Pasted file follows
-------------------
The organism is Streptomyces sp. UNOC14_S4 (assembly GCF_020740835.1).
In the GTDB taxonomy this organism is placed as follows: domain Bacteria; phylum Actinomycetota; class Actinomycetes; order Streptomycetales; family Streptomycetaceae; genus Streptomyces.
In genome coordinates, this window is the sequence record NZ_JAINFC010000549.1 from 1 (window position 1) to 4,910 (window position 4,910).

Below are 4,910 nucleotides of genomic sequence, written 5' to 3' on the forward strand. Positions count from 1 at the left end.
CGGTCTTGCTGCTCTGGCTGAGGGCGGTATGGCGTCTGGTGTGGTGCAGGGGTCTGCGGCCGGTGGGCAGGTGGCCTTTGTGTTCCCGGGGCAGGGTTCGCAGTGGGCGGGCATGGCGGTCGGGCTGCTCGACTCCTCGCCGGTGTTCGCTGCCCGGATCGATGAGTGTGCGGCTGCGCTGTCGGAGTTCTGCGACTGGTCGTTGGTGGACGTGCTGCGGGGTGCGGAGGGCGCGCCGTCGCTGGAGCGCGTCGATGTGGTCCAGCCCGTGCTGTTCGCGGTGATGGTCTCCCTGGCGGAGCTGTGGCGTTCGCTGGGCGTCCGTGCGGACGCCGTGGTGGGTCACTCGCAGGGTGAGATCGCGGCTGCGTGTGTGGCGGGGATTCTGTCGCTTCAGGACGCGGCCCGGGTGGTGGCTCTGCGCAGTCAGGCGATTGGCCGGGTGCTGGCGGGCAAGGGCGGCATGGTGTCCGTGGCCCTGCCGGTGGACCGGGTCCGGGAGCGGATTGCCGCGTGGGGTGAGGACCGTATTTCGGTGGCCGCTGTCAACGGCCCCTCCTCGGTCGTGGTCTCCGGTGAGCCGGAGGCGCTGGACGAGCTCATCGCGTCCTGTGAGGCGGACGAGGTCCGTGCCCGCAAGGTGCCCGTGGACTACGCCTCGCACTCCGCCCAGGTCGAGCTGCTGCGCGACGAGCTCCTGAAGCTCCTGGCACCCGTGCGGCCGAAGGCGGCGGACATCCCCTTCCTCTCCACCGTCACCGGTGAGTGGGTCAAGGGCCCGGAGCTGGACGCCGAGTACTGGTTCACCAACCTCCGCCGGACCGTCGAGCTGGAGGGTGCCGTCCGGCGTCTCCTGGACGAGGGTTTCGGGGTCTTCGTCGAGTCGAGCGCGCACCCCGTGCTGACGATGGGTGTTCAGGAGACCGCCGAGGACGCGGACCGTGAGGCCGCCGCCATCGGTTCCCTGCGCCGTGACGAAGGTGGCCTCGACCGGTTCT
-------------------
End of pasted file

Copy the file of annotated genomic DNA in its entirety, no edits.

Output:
The organism is Streptomyces sp. UNOC14_S4 (assembly GCF_020740835.1).
In the GTDB taxonomy this organism is placed as follows: domain Bacteria; phylum Actinomycetota; class Actinomycetes; order Streptomycetales; family Streptomycetaceae; genus Streptomyces.
In genome coordinates, this window is the sequence record NZ_JAINFC010000549.1 from 1 (window position 1) to 4,910 (window position 4,910).

Below are 4,910 nucleotides of genomic sequence, written 5' to 3' on the forward strand. Positions count from 1 at the left end.
CGGTCTTGCTGCTCTGGCTGAGGGCGGTATGGCGTCTGGTGTGGTGCAGGGGTCTGCGGCCGGTGGGCAGGTGGCCTTTGTGTTCCCGGGGCAGGGTTCGCAGTGGGCGGGCATGGCGGTCGGGCTGCTCGACTCCTCGCCGGTGTTCGCTGCCCGGATCGATGAGTGTGCGGCTGCGCTGTCGGAGTTCTGCGACTGGTCGTTGGTGGACGTGCTGCGGGGTGCGGAGGGCGCGCCGTCGCTGGAGCGCGTCGATGTGGTCCAGCCCGTGCTGTTCGCGGTGATGGTCTCCCTGGCGGAGCTGTGGCGTTCGCTGGGCGTCCGTGCGGACGCCGTGGTGGGTCACTCGCAGGGTGAGATCGCGGCTGCGTGTGTGGCGGGGATTCTGTCGCTTCAGGACGCGGCCCGGGTGGTGGCTCTGCGCAGTCAGGCGATTGGCCGGGTGCTGGCGGGCAAGGGCGGCATGGTGTCCGTGGCCCTGCCGGTGGACCGGGTCCGGGAGCGGATTGCCGCGTGGGGTGAGGACCGTATTTCGGTGGCCGCTGTCAACGGCCCCTCCTCGGTCGTGGTCTCCGGTGAGCCGGAGGCGCTGGACGAGCTCATCGCGTCCTGTGAGGCGGACGAGGTCCGTGCCCGCAAGGTGCCCGTGGACTACGCCTCGCACTCCGCCCAGGTCGAGCTGCTGCGCGACGAGCTCCTGAAGCTCCTGGCACCCGTGCGGCCGAAGGCGGCGGACATCCCCTTCCTCTCCACCGTCACCGGTGAGTGGGTCAAGGGCCCGGAGCTGGACGCCGAGTACTGGTTCACCAACCTCCGCCGGACCGTCGAGCTGGAGGGTGCCGTCCGGCGTCTCCTGGACGAGGGTTTCGGGGTCTTCGTCGAGTCGAGCGCGCACCCCGTGCTGACGATGGGTGTTCAGGAGACCGCCGAGGACGCGGACCGTGAGGCCGCCGCCATCGGTTCCCTGCGCCGTGACGAAGGTGGCCTCGACCGGTTCT